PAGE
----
Generally I dont agree with evangelical christians and I definitely dont support Gingrich but there's something about the OP which grates with me
    That might be because I am overly angry about said subjects, and am a bit (okay, more than a bit) vocal about it.

    Quote Originally Posted by Lark View Post
    perhaps there is hypocrisy involved here but there's not much in the way of a properly informed view of what the opinions are and why they are being held in the first place.
    I would argue that I know the opinions at least to an extent since, being at a Christian missionary school, I'm surrounded by people who hold them. Their opinions may differ from the views of the evangelicals in the United States, but from what I've seen their fairly consistent.

    Quote Originally Posted by Lark View Post
    A major part? Really? And its not clear what it means?
    That statement in particular was really just me being an asshole and trying to make a point that I think that it's not really a concern right now. But I guess I should't have said it mainly because my argument is not against their position itself but against how they seem to be abandoning their core beliefs.

    Quote Originally Posted by Lark View Post
    There's clearly not an understanding of what the objections, which neednt necessarily be Christian, to so called gay "marriage" are if you consider that comparable or equivocal to the issue of divorce, its not.
    I think they are almost always Christian in the sense of arguing about moral decay. There are other arguments against gay marriage (I think Ron Paul actually thinks that marriage in general should not be dealt with at a Federal level, though I'd have to double check) but those aren't the ones I'm referring to.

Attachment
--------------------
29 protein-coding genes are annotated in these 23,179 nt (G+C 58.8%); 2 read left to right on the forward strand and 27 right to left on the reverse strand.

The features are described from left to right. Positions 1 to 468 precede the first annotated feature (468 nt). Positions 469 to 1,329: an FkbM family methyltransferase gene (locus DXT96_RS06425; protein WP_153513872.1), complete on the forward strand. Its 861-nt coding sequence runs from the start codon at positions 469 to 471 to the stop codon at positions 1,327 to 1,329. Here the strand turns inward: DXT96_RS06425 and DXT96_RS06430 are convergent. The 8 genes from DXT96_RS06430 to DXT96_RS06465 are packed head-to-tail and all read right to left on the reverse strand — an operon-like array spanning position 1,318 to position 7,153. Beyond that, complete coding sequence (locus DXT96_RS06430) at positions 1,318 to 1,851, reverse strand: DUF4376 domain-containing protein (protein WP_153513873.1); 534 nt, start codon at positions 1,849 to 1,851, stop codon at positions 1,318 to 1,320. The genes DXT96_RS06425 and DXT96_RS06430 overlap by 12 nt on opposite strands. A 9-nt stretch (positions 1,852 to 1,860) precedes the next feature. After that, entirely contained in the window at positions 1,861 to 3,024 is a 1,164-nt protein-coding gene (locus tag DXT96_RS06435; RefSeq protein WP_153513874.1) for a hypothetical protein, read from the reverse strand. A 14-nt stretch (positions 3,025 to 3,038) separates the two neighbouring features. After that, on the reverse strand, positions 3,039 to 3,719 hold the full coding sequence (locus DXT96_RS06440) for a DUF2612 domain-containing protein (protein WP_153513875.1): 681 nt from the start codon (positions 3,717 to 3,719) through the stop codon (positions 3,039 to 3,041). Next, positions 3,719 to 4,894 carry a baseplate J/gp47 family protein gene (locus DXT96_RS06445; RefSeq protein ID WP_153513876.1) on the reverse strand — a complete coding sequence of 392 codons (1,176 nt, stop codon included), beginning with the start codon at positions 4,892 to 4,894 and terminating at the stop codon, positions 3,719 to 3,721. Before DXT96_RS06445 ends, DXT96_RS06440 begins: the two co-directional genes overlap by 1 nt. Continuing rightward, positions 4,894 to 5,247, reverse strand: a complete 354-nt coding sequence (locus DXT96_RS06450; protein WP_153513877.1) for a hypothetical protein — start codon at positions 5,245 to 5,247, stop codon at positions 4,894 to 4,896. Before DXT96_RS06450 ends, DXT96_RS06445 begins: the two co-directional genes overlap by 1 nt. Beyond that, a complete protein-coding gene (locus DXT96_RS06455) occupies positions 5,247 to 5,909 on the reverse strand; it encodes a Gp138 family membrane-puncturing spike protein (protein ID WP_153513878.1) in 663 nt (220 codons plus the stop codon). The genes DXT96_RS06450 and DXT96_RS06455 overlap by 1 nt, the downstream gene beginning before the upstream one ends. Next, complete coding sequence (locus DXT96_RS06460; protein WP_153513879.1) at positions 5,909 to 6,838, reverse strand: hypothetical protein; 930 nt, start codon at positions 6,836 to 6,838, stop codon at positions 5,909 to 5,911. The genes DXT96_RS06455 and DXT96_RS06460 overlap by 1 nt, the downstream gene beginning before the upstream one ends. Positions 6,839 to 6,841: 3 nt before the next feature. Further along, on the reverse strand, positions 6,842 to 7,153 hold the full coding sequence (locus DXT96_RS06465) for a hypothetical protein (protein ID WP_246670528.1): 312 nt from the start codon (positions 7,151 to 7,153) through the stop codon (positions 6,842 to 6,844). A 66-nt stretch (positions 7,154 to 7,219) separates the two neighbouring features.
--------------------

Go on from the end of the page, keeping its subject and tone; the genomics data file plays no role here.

My point was that Christians are worried that there is a slippery slope when it comes to gay marriage; that they think it will lead to the moral decay of marriage. I've heard people argue "What's next? Paedophelia? Bestiality?" which is not a good argument. But I think that in reality divorce is a much bigger issue, especially in such circumstances surrounding Gingrich's ones, so I sense that morality is not so much an issue as money and fear of those that are different, even though conservative evangelicals parade the idea that morality is of utmost importance.

    If I came off as sounding like an angry arrogant asshole it's probably because I am. Sorry.

    Quote Originally Posted by Jennifer View Post
    Oh, well, I'd agree with what he said.
    Me or Lark?

    Quote Originally Posted by Jennifer View Post
    Evangelicals wanted to reclaim lost ground and win the culture wars, restoring the nation for Jesus and having us become a godly nation again. Intentions are good, but obviously non-evangelicals don't agree on this being the path that needs to be chosen. There's also a strong opinion that America's leaders need to reflect Christian values, or they will lead the country astray as has been happening over the last few decades; at least on the bottom level, on the voter level, they want to vote for someone who "seems like a good Christian" and at least can express the values of evangelical Christians. I don't know how many times I've overheard or engaged family, friends, church people, etc., on the matter; and that is the main argument used in regards to who to vote for: They vote for someone who shares the same religious beliefs. If they honor God by voting for Christians, God will honor them and fix the country.